Jacob Lawrence Education

This essay was the main part of my Observer column this week. (The column included also a shorter piece on barring racists from Britain.) It was published in the Observer, 18 March 2018, under the headline ‘Let’s not give up on the idea that a good education is a search for truth‘.

Sam Gyimah is very taken by Seven years ago, the newly elected Tory MP for East Surrey wrote an article for Conservative Home, bemoaning the fact that there existed no ‘ for universities … to allow students to easily compare what’s on offer’. Last week, Gyimah, now education minister, announced a new ‘tool’ through which to grade degree courses, by giving them gold, silver and bronze stars, depending on teaching quality, dropout rates, career prospects and average salary earned. Students will be able to assess universities in the same way as services on, he told BBC Radio 4’s Today programme.

While Gyimah was explaining his shiny new tool, Pok Wong, a student from Hong Kong, was suing Anglia Ruskin University for providing her with a ‘Mickey Mouse’ education. Her degree in international business strategy management had not helped ‘secure a rewarding job with prospects’. ‘I hope that bringing this case will set a precedent so that students can get value for money’, she said. Value for money. A rewarding job. Welcome to the new vision of what universities are for. It’s not that ‘value for money’ may not be important. A rewarding job certainly is. But when these become the main metrics by which higher education is judged, then we have a problem.

In 1963, the Robbins inquiry into British higher education, which set the framework for the expansion of universities over the next few decades, argued that learning was a good in itself. ‘The search for truth is an essential function of the institutions of higher education’, it observed, ‘and the process of education is itself most vital when it partakes in the nature of discovery.’

Nearly half a century later came the Browne inquiry into the funding of universities, commissioned by the Labour government in 2009 and published the following year at the start of the Conservative-Lib Dem coalition. ‘Higher education matters’, it argued, ‘because it … helps produce economic growth, which in turn contributes to national prosperity.’ The value of education, in other words, is economic; universities are good because they are profitable for the individual, for corporations and for the nation.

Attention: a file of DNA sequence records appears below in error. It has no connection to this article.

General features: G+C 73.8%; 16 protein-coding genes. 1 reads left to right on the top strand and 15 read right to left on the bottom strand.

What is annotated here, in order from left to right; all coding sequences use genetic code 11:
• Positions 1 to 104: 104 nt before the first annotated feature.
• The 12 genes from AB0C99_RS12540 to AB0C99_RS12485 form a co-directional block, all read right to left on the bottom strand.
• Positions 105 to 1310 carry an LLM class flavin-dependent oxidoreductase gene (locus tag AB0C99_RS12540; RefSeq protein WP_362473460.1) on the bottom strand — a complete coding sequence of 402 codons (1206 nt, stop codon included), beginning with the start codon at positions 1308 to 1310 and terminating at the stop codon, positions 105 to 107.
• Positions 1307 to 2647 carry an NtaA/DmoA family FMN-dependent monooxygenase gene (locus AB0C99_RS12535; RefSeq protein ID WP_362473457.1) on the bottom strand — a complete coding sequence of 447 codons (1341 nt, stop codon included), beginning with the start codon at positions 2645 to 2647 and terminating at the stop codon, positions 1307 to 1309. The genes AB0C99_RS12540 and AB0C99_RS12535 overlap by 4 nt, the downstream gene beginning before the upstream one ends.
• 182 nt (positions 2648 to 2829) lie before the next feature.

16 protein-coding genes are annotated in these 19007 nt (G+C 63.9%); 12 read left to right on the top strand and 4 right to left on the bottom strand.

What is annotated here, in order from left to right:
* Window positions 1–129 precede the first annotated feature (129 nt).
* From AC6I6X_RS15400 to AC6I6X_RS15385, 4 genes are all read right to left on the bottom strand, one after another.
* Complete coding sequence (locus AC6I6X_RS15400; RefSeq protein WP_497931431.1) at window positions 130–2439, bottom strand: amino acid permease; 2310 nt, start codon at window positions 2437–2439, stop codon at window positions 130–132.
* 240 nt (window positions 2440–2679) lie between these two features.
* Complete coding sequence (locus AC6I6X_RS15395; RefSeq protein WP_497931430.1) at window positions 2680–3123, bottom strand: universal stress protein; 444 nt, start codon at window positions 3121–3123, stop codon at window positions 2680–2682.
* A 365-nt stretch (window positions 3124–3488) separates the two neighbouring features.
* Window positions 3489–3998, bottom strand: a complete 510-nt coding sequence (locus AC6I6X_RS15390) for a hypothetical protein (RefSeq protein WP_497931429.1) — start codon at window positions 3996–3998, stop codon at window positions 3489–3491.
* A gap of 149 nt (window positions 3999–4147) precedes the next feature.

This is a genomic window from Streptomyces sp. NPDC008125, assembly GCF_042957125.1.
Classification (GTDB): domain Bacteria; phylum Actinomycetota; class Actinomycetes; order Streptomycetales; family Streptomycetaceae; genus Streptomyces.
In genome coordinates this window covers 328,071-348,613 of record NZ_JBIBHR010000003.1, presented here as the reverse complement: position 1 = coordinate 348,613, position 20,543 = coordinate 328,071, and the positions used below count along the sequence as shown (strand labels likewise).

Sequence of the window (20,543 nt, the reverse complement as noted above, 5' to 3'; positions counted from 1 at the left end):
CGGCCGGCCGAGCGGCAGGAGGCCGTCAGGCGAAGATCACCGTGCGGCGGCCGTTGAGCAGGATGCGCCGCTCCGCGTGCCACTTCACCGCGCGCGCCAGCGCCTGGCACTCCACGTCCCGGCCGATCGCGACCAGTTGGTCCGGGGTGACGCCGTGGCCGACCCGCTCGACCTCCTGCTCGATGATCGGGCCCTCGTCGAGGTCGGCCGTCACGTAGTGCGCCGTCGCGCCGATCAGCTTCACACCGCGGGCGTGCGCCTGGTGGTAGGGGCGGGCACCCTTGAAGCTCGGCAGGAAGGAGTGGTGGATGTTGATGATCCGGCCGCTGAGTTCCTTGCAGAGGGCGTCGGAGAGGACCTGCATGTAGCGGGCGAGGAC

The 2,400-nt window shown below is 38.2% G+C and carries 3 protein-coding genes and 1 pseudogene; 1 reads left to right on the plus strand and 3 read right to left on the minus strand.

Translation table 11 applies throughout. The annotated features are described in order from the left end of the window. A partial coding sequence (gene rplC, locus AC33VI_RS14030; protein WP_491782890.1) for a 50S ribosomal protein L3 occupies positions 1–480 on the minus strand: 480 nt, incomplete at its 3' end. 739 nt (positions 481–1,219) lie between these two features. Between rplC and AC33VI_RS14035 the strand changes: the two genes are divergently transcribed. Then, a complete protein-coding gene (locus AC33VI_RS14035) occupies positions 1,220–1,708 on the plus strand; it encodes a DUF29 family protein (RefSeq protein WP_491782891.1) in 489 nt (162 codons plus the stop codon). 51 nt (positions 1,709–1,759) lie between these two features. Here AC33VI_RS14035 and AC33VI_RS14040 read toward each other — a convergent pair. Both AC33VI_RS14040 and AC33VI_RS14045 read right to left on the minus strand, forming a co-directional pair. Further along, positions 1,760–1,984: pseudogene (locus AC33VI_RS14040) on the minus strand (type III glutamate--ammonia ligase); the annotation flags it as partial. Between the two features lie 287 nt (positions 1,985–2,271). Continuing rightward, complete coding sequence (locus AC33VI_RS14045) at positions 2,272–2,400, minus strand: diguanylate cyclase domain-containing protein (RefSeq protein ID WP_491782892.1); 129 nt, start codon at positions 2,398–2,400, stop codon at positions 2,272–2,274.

The difference in the two reports sums up the transformation of higher education, a transformation that is rooted in three trends: the growing view of universities as businesses, of students as consumers and of knowledge as a commodity. But there is a fundamental difference between being a student and being a consumer, and between acquiring knowledge and buying a commodity.

Education is not a product but a relationship between student and teacher, and a process by which knowledge transforms the individual. When someone buys a car or an insurance policy, he or she is purchasing a prepackaged, ready-made commodity to satisfy a specific need. Education is about creating critical thinkers whose skill is precisely the ability to challenge ideas that are prepackaged or ready-made.

Once students become consumers, they come to look upon ideas, not as ways of understanding the world, but as possessions they can trade for a better job or greater social prestige. Hence Pok Wong’s court case. Whether or not Anglia Ruskin University provides a good education, I don’t know. But whether it does or not cannot be measured simply in terms of whether its students end up in a good job.

What a student-as-a-consumer will not want are all the things that truly define a good education – difficult questions, deep reflection or challenging lecturers. These will be seen not as means to greater understanding but as obstacles to attaining a good degree.